"This week's revelations are of concern about another chemical that was released into the water supply," said Daniel Horowitz, managing director of the U.S. Chemical Safety Board.
Horowitz said the CSB would include a review of the matter in its ongoing investigation of the chemical Crude MCHM by Freedom Industries.
"We're going to look into it, along with all of the other safety issues this incident raises," Horowitz said, in an appearance on "The Diane Rehm Show" on National Public Radio.
Horowitz said that CSB investigators have found that chemical storage tanks at the Elk River site wee "very old" and "designed to a very old standard, without leak detection or secondary containment."
In a joint press release late Thursday afternoon, the state Department of Health and Human Resources and the Department of Military Affairs and Public Safety said that testing for PPH from water samples taken after the spill showed no detectable levels of the chemical.
State teams retested 30 samples drawn since Jan. 10 from the intake and outflow at West Virginia American's treatment plant, using a method that would detect down to 2 parts per million of PPH, the press release said. All 30 samples came back with "no detect" readings, the release said.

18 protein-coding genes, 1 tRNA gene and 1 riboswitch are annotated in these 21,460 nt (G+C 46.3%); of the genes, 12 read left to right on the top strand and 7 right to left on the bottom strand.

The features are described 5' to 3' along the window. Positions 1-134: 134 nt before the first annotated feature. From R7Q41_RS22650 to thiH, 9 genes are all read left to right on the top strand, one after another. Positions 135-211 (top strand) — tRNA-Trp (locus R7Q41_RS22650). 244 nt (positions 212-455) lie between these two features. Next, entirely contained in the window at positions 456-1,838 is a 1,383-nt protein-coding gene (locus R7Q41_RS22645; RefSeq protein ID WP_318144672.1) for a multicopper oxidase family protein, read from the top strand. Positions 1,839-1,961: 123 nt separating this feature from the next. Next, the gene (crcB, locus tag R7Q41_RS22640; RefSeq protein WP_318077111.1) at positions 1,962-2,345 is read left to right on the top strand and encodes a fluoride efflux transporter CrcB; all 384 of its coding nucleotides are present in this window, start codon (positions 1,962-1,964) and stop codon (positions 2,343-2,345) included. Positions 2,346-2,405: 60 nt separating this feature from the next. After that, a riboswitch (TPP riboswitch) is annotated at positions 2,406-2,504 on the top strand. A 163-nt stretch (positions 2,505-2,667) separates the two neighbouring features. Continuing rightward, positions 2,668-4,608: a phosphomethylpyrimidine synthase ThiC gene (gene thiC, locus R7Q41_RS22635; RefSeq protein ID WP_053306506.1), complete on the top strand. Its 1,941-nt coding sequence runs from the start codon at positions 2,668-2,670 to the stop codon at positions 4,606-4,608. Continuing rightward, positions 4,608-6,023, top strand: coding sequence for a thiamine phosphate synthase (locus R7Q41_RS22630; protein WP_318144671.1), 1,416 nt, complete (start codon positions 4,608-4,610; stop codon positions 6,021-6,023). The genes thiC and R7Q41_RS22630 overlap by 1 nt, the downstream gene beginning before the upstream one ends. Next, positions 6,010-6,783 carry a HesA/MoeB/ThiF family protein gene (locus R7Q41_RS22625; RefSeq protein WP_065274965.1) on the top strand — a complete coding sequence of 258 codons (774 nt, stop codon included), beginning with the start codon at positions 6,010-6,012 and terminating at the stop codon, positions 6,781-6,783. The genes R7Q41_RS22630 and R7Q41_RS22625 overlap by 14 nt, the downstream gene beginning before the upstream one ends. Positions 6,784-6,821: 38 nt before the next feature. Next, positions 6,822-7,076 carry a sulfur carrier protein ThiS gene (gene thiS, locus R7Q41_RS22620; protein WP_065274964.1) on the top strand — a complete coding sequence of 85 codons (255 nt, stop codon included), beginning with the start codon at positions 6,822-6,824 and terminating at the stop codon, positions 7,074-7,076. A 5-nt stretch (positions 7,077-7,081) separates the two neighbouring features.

When word that PPH was also in the Freedom Industries tank was first reported, state officials said Tuesday evening that it would take them four to five hours to complete testing for that chemical.
The press release said, though, that the retesting was concluded earlier in the day Thursday. State officials offered no explanation for the delay from their initial timeframe for the results.
According to the release, the state "plans to pursue" additional testing using a detection limit of down to 1 part per million.
Also, the release said that "a review of water quality tests routinely conducted at the treatment plant show no sign of phenol, a chemical byproduct that should appear if PPH reacted with water treatment processes."
The state's news release said that the PPH results "indicate no health concerns, based on the latest guidance" from the CDC.
Asked what sort of screening level the state based that statement on, and how the state knew that any levels below the 2-part-per-million PPH detection limit were not harmful, DHHR spokeswoman Allison Adler suggested checking with the CDC.
Barbara Reynolds, a spokeswoman for the CDC, said her agency has not set a health screening level for PPH.
Also Thursday, U.S. Sen. Joe Manchin issued a statement calling for the Freedom Industries' facility to be torn down and the site "completely remediated."
Already, though, DEP officials issued an order two weeks ago, the day after the spill, that required Freedom to remove all materials from all storage tanks at the site.
U.S. Environmental Protection Agency officials, in a prepared response to questions the Gazette submitted on Jan. 15, referred questions about the site cleanup to the state DEP.
Reach Ken Ward Jr. at kw...@wvgazette.com or 304-348-1702.